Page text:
• It is possible that initial effort of design be shared to open source community and let somebody else develop the actual hardware. Like some of the designs on this website which have not been tested by building a working prototype but at least they provide a very good ground for starting a product development from something which is valuable and can save lots of time, especially, for the beginners like young electronic engineers.
  • The people who use the open source hardware design to build their gadget are very important because they are the ones who actually debug the hardware. These are typically called application engineers who design for service providers. Their feedback is extremely important. Feedback plays very important role which open source community uses in the improvement of a design. The feedback also helps to get new ideas popped up and hence new designs and expansion in open source base.
  • Though the hardware may be free, the components like ICs, capacitors, inductors are never free. The people who manufacture these parts must support the open source hardware initiatives. Infact many companies like Coocox, Adafruit, Sparkfun and alike work on the very same idea. Look at the success of Beagle board; it could not have been possible without the support of TI and Digikey. After all who spent probably hundreds of thousands of dollars to bring down the price of Beagle board with so many hefty features? Coocox site tries to depict the actual open source cycle which is a win-win situation for everyone, the chip manufactures, the open source hardware developer, the hobbyist or application engineer, the solution provider company that hires this application engineer and, not to forget, the consumer or end-user.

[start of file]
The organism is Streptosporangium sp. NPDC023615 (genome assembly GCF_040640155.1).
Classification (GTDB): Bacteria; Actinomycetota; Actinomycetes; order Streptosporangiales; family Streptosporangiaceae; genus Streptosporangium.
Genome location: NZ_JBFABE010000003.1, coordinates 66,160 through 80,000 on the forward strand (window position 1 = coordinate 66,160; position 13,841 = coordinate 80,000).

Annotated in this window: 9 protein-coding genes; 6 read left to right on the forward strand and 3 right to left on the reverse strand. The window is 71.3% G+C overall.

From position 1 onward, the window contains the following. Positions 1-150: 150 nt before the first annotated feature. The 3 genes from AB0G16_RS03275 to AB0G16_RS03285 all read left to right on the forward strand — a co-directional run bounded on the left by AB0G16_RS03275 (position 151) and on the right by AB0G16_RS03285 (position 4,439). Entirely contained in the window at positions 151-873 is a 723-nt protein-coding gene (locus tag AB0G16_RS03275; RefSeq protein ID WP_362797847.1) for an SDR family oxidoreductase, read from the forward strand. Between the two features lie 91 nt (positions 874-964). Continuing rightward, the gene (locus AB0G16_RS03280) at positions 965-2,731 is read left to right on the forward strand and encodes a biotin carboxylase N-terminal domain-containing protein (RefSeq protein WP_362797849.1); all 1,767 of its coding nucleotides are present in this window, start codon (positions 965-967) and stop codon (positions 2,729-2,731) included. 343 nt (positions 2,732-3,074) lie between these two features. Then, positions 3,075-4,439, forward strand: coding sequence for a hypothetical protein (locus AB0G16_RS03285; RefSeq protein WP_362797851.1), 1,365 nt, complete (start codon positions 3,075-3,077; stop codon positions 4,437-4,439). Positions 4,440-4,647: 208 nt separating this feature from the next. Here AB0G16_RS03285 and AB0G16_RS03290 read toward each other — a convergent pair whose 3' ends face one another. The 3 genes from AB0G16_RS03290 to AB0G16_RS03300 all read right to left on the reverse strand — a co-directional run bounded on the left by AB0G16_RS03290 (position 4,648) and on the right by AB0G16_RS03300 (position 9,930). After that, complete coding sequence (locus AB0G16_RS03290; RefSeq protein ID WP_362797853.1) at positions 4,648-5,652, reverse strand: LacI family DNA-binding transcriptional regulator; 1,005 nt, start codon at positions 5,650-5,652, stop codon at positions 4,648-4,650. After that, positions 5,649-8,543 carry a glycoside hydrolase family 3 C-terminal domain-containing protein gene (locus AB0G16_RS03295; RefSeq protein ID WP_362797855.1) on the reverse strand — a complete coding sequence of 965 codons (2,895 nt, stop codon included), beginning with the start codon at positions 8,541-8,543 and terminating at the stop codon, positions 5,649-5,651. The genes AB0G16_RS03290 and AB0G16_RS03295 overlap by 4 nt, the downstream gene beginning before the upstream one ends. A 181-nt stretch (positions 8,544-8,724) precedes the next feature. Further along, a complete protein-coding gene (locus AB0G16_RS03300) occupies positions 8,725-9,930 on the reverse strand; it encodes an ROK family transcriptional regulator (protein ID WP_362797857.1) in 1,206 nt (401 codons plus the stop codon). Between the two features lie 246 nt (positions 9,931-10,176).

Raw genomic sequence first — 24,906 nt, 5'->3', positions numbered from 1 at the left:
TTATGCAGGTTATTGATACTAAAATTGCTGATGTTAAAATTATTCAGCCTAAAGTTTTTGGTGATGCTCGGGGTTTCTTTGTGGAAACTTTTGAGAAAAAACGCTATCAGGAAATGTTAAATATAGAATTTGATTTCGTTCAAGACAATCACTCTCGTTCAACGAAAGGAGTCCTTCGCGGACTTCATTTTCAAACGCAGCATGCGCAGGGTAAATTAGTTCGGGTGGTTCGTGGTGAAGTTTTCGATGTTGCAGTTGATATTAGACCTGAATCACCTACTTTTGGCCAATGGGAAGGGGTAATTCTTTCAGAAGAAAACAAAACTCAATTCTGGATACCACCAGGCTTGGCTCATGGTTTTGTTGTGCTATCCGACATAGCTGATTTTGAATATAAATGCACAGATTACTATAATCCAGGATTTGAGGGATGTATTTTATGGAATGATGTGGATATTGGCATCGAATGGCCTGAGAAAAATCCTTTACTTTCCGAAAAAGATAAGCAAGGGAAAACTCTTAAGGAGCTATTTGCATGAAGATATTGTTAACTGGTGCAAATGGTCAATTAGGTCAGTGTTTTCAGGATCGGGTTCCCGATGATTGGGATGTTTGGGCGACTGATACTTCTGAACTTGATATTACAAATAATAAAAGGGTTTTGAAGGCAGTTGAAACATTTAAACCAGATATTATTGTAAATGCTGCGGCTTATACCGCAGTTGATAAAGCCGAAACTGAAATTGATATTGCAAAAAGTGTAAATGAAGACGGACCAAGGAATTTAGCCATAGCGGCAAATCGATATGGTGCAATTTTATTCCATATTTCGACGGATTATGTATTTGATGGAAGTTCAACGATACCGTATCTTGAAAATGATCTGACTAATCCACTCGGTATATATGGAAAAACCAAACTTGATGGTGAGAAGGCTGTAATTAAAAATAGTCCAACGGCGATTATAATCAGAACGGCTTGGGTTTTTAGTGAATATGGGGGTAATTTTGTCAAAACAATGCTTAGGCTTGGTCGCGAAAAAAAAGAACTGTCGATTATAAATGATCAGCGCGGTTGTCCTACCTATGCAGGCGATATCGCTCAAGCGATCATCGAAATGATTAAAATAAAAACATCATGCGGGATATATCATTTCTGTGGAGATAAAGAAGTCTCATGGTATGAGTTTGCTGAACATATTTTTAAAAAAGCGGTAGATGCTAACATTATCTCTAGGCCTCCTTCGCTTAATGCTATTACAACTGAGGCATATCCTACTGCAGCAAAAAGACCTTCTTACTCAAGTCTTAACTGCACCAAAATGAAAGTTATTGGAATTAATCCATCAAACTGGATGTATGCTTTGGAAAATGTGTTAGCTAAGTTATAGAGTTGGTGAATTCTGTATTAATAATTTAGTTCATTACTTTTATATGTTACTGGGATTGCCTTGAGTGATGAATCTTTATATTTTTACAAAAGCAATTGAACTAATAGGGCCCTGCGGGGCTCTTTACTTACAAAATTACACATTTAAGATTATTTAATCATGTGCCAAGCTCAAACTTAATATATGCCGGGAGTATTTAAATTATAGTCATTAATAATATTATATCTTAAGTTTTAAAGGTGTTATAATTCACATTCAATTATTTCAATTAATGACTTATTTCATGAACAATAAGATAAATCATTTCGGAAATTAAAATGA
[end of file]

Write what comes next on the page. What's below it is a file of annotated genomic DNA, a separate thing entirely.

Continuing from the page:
Why not the application engineer designs directly from the reference design of chip manufacturer? Basically this is what widely happens and it is happening right from the beginning. But open source hardware has some advantages which this conventional model does not offer. Like the product standardization is lot easier and natural as lots of people use the same design or the derived ones from the same hardware. The end product is more likely to bug free as larger number of people build and test and report the bugs. The end product design life-cycle drastically reduces as the application engineer utilizes pre-tested open source hardware components. The hobbyists and young engineers just entering this field greatly benefit by having lots of free stuff available to play with. And sky is the limit.


PIC32MX1 Breakout Board

PIC32MX1 Breakout Board

PIC32MX1 and PIC32MX2 are the families of microcontrollers recently introduced by Microchip. These are the cropped down members of PIC32MX3/4/5/6/7 MCUs with lesser power (40MIPS) and lower number of pins. The chips host the same M4K core but with smaller program and data memories.
This all free, open source, very small (1.5″x2.0″) and simple board is an attempt to introduce a ready to use board for easy prototyping. It has a small SOIC-28 PIC32MX1 MCU. SOIC-28 is chosen because it’s easier to solder. The breakout pins can be soldered with standard 0.1″ male/female header to be easily used with veroboard or breadboard. Diptrace source files, a schematic in PDF format and Gerbers are there to download.

PIC32MX1 Breakout Board          PIC32MX1 Breakout Board

Download Files: